Soils: In the previous hearing, the committee members discussed soil classifications 1-3 being productive soils. At MCA we thought that discussion was missing something and created this table to shows that many farms in the Reserve are growing bountiful table crops on zones 2 and 3. Councilmember Glass must have been unclear on our aim and mentioned our table as his vote made a majority to protect just class 1 soils (the red spots below, mostly river banks that are not farmable under water conservation measures.)
Only the productive soils in red were protected by the committee.
Council staff Jeff Zyontz finally highlighted what MCA has been saying for a long time, the ZTA as written has no real protections for forests. The committee added "tree removal should be minimized" and left the rest up to forest conservation efforts already in place in the Ag Reserve. On water quality, the committee declined to go beyond prohibiting arrays on 15% slopes, which still leaves lots of slopes where the channeling of water off the arrays, hitting the naked soil below them will cause extensive runoff. When wetlands were discussed, the protection of them was left to the Planning Board's site plan process, where Chair Casey Anderson has already wondered aloud why putting them in wetlands would be a bad idea.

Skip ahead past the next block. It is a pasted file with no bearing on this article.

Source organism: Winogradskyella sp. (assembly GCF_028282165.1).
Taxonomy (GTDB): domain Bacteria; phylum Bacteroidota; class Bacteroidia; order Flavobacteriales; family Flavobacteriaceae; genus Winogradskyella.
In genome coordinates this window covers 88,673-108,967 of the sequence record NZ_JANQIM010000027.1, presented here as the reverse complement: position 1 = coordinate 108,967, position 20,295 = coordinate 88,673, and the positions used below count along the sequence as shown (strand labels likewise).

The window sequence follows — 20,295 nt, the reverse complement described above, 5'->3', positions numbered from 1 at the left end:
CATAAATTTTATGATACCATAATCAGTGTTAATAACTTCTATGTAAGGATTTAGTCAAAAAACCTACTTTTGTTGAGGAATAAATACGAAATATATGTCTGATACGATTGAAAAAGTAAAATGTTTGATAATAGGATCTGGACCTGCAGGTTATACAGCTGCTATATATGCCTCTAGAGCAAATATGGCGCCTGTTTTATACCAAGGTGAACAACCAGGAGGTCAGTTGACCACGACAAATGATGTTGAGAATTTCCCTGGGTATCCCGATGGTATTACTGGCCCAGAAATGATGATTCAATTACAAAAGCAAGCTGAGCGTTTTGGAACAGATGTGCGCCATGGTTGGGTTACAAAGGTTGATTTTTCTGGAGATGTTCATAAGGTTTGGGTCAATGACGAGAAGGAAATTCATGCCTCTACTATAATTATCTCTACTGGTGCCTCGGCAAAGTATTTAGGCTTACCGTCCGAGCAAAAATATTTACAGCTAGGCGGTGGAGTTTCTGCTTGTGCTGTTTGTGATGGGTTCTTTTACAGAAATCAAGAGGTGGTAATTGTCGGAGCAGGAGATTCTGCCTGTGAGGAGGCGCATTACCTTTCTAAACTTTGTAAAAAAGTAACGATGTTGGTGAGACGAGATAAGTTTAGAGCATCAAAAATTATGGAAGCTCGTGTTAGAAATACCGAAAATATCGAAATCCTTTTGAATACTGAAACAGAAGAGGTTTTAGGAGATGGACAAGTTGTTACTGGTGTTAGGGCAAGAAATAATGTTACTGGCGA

This ZTA is not substantively improved by this committee and serious concerns are still held by people that are otherwise supportive of renewable energy - both urban and Reserve residents. This issue is controversial as it pits environmental factions against each other. The path forward is an acceptance of the nuance and care needed to green the grid while protecting existing natural systems - which includes forests, water quality and agriculture. We can get solar right - we must first do no harm.
Stay tuned, the ZTA is headed to the Council in September.